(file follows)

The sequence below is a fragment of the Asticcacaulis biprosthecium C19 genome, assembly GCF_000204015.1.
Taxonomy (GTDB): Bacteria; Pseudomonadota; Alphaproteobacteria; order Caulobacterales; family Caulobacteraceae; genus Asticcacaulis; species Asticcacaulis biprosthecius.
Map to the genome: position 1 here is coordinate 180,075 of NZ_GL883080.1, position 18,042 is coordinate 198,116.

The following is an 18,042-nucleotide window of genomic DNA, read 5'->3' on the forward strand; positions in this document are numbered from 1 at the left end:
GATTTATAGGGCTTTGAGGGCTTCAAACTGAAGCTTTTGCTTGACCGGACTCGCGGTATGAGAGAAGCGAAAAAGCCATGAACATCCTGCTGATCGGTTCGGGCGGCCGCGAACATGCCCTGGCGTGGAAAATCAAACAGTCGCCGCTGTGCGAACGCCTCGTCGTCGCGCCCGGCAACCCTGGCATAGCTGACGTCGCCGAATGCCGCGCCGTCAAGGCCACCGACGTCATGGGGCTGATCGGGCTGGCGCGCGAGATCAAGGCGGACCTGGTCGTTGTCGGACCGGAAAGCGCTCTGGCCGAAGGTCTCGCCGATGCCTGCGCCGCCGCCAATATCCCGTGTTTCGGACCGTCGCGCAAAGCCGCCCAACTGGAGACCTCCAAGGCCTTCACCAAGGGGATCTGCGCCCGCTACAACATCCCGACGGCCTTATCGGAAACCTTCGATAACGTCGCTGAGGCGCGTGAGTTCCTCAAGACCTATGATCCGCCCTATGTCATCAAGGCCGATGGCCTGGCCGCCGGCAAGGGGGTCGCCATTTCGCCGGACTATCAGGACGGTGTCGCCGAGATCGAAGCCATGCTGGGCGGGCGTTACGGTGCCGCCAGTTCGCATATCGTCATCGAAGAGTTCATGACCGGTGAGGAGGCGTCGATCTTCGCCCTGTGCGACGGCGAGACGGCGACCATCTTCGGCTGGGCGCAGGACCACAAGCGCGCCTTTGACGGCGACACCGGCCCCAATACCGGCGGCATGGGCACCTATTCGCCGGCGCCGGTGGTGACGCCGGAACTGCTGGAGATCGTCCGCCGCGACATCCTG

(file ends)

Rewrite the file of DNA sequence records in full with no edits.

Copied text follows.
The sequence below is a fragment of the Asticcacaulis biprosthecium C19 genome, assembly GCF_000204015.1.
Taxonomy (GTDB): Bacteria; Pseudomonadota; Alphaproteobacteria; order Caulobacterales; family Caulobacteraceae; genus Asticcacaulis; species Asticcacaulis biprosthecius.
Map to the genome: position 1 here is coordinate 180,075 of NZ_GL883080.1, position 18,042 is coordinate 198,116.

The following is an 18,042-nucleotide window of genomic DNA, read 5'->3' on the forward strand; positions in this document are numbered from 1 at the left end:
GATTTATAGGGCTTTGAGGGCTTCAAACTGAAGCTTTTGCTTGACCGGACTCGCGGTATGAGAGAAGCGAAAAAGCCATGAACATCCTGCTGATCGGTTCGGGCGGCCGCGAACATGCCCTGGCGTGGAAAATCAAACAGTCGCCGCTGTGCGAACGCCTCGTCGTCGCGCCCGGCAACCCTGGCATAGCTGACGTCGCCGAATGCCGCGCCGTCAAGGCCACCGACGTCATGGGGCTGATCGGGCTGGCGCGCGAGATCAAGGCGGACCTGGTCGTTGTCGGACCGGAAAGCGCTCTGGCCGAAGGTCTCGCCGATGCCTGCGCCGCCGCCAATATCCCGTGTTTCGGACCGTCGCGCAAAGCCGCCCAACTGGAGACCTCCAAGGCCTTCACCAAGGGGATCTGCGCCCGCTACAACATCCCGACGGCCTTATCGGAAACCTTCGATAACGTCGCTGAGGCGCGTGAGTTCCTCAAGACCTATGATCCGCCCTATGTCATCAAGGCCGATGGCCTGGCCGCCGGCAAGGGGGTCGCCATTTCGCCGGACTATCAGGACGGTGTCGCCGAGATCGAAGCCATGCTGGGCGGGCGTTACGGTGCCGCCAGTTCGCATATCGTCATCGAAGAGTTCATGACCGGTGAGGAGGCGTCGATCTTCGCCCTGTGCGACGGCGAGACGGCGACCATCTTCGGCTGGGCGCAGGACCACAAGCGCGCCTTTGACGGCGACACCGGCCCCAATACCGGCGGCATGGGCACCTATTCGCCGGCGCCGGTGGTGACGCCGGAACTGCTGGAGATCGTCCGCCGCGACATCCTG